Rapid resolution of hematoma is a rare phenomenon and only a few case reports exist in the English literature. The entity was first reported in 1986[4] and several mechanisms have been put forward to explain the pathogenesis of the same. Hematoma washout by cerebrospinal fluid (CSF) following a breach of subarachnoid space is a commonly accepted theory and it was suggested both by Nagao[4] and Niikawa.[5] They proposed that due to the mixing of CSF with hematoma, it is diluted, redistributed, and eventually washed out. This hypothesis is supported by Kato et al.[6] who proposed that presence of a low-density band within a hematoma is a pointer toward mixing of CSF with blood and that rapid resolution of SDH occurs via redistribution. A later retrospective study; however, found no statistical difference for the presence of a low-density band when they compared rapid and nonrapid resolution of SDH in 154 patients.[3] Acute brain swelling has also been proposed as a contributing factor toward rapid resolution and it has been postulated that in addition to redistribution, the swollen brain compresses the hematoma toward the cranial vault and assists in dilution and redistribution.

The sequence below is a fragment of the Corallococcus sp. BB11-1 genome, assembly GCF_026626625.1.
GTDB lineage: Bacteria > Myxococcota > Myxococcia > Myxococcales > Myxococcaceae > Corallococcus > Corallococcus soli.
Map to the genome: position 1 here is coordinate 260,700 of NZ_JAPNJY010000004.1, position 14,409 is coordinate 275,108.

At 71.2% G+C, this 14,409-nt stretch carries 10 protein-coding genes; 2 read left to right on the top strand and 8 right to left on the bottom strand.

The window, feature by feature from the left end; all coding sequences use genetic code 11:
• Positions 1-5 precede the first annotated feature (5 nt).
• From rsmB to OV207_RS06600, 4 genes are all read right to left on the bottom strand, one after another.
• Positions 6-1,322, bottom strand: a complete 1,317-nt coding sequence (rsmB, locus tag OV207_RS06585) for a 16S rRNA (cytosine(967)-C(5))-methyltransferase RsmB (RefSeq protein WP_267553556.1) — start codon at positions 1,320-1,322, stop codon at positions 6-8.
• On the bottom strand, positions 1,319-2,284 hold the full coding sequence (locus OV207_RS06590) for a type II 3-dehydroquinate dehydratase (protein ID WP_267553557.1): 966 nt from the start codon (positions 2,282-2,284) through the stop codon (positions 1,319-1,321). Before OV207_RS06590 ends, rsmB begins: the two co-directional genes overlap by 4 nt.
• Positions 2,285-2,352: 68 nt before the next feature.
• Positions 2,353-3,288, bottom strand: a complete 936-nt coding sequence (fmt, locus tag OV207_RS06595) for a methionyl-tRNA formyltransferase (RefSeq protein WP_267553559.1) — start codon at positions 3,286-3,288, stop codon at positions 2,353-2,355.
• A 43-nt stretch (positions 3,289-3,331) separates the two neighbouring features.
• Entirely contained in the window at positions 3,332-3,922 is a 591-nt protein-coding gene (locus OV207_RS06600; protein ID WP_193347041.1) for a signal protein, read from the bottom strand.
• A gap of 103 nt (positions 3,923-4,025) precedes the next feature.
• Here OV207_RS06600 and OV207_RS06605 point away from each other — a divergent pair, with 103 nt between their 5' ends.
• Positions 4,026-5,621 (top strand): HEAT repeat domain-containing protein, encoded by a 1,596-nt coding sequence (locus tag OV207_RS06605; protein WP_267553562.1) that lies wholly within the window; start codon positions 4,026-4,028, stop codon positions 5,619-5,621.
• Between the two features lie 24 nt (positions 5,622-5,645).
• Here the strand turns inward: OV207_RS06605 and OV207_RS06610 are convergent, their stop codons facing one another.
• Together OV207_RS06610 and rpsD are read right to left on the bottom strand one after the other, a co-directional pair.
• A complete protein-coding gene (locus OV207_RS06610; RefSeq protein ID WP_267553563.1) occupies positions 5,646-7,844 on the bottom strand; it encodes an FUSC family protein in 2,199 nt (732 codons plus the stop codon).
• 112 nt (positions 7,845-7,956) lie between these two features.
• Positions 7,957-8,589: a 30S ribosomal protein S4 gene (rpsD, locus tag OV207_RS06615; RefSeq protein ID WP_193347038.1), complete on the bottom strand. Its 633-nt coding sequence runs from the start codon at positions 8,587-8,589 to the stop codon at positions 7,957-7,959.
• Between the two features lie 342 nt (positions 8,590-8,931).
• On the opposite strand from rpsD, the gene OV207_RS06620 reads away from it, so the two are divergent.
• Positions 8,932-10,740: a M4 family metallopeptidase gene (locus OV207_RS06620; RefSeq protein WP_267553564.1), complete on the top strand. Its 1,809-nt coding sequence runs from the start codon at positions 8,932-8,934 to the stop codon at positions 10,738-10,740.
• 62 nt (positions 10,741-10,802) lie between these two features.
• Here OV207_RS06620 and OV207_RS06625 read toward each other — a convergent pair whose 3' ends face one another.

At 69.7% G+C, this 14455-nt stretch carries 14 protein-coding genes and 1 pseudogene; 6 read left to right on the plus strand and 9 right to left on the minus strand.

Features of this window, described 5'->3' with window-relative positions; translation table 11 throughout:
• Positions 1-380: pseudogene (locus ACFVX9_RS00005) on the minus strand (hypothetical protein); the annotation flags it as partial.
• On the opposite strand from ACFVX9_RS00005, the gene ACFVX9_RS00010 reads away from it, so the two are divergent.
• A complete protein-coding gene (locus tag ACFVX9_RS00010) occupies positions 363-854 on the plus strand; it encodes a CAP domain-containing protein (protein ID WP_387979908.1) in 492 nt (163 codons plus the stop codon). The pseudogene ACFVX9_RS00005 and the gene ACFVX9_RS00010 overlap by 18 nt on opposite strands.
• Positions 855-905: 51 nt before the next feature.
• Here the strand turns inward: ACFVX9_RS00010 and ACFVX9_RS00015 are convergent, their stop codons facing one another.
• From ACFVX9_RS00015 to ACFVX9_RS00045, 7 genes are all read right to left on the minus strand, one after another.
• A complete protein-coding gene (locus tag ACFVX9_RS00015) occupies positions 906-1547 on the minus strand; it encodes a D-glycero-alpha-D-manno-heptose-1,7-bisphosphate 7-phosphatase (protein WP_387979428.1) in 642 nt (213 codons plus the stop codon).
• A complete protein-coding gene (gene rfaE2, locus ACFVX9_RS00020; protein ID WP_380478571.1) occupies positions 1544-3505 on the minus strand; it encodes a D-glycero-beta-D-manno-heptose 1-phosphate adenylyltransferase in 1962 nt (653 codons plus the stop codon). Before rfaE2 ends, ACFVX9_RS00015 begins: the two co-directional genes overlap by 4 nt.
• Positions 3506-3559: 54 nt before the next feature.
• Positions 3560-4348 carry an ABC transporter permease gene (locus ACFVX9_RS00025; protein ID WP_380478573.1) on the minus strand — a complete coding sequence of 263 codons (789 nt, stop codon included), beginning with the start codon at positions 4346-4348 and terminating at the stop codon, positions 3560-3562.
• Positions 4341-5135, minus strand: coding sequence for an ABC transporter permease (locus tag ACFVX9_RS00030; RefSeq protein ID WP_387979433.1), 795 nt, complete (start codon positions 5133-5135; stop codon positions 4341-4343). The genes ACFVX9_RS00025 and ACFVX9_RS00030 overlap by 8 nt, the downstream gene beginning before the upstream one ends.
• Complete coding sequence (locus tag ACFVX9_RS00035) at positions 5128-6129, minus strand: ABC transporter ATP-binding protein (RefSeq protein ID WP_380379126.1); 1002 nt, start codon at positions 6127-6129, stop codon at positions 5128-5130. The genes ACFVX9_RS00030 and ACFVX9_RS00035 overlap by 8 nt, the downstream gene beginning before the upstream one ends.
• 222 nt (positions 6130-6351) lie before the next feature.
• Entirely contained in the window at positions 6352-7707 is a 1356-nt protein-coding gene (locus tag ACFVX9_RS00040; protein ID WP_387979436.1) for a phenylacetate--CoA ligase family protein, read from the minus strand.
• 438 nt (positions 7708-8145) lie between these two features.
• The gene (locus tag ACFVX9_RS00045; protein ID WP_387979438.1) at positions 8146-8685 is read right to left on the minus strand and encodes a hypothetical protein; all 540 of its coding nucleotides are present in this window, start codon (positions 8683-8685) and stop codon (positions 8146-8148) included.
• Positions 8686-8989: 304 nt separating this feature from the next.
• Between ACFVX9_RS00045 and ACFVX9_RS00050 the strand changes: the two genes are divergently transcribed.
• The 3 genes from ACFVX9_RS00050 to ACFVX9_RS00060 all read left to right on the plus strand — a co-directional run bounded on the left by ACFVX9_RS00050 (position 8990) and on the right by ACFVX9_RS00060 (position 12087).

In the author’s opinion, dilution and redistribution played a part in the resolution of hematoma in our case. A hypodense area was noted inside the hematoma in our patient [Figure 3] and although it has been regarded as statistically insignificant by a few authors, the sign has been described in most case reports and series on this rare entity. Also, the study which downplays this sign is not free from retrospective bias.
Figure 3: Showing presence of hypodensity inside the hyperdense clot (arrow)

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Decision-making forms an essential and integral part of management strategy and is based on the clinical condition of the patient and radiology. In our case, neither the clinical condition nor the initial CT brain warranted surgery, and thus, a decision to closely monitor the patient and repeat the scan was taken. Although it has been deemed necessary to evaluate the progression of injury,[7] there is no universal guideline/consensus on the timing of a repeat CT brain. In actual practice, repeat scans range from 1 h to 23 h, with a median interval time of 6 h.[8] In our patient, a decision to repeat the scan early was taken keeping in mind the presence of hypodensity in the clot. The hypodensity could have been suggestive either of a hyperacute bleed or a connection with subarachnoid space and clarity on the same was needed to avoid prognostic uncertainty. Also, during that period, there was clinical improvement seen which gave a clue toward a better CT scan picture. Thus, early decision making is of paramount significance and decisions should be made based on the clinical condition of the patient supported by radiological evidence.